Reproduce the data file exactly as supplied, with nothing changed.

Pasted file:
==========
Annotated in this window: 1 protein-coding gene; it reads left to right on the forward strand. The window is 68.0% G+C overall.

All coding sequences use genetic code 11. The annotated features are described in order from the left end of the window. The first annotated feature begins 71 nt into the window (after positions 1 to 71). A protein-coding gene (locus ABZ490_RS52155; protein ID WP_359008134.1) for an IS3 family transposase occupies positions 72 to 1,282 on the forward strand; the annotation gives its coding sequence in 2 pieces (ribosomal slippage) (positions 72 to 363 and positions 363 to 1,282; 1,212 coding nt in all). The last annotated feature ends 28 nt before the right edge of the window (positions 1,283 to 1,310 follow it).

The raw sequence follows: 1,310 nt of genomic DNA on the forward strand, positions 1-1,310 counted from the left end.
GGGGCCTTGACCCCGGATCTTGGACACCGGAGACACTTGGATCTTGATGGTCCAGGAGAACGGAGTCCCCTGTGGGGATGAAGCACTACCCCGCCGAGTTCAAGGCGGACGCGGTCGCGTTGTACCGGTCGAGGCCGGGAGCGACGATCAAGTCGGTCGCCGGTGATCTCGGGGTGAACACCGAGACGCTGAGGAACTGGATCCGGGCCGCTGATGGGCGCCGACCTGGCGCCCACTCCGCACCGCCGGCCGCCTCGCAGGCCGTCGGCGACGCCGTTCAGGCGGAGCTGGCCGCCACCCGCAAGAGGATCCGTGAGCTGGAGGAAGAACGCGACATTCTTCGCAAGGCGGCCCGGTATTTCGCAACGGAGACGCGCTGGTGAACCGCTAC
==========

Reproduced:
Annotated in this window: 1 protein-coding gene; it reads left to right on the forward strand. The window is 68.0% G+C overall.

All coding sequences use genetic code 11. The annotated features are described in order from the left end of the window. The first annotated feature begins 71 nt into the window (after positions 1 to 71). A protein-coding gene (locus ABZ490_RS52155; protein ID WP_359008134.1) for an IS3 family transposase occupies positions 72 to 1,282 on the forward strand; the annotation gives its coding sequence in 2 pieces (ribosomal slippage) (positions 72 to 363 and positions 363 to 1,282; 1,212 coding nt in all). The last annotated feature ends 28 nt before the right edge of the window (positions 1,283 to 1,310 follow it).

The raw sequence follows: 1,310 nt of genomic DNA on the forward strand, positions 1-1,310 counted from the left end.
GGGGCCTTGACCCCGGATCTTGGACACCGGAGACACTTGGATCTTGATGGTCCAGGAGAACGGAGTCCCCTGTGGGGATGAAGCACTACCCCGCCGAGTTCAAGGCGGACGCGGTCGCGTTGTACCGGTCGAGGCCGGGAGCGACGATCAAGTCGGTCGCCGGTGATCTCGGGGTGAACACCGAGACGCTGAGGAACTGGATCCGGGCCGCTGATGGGCGCCGACCTGGCGCCCACTCCGCACCGCCGGCCGCCTCGCAGGCCGTCGGCGACGCCGTTCAGGCGGAGCTGGCCGCCACCCGCAAGAGGATCCGTGAGCTGGAGGAAGAACGCGACATTCTTCGCAAGGCGGCCCGGTATTTCGCAACGGAGACGCGCTGGTGAACCGCTAC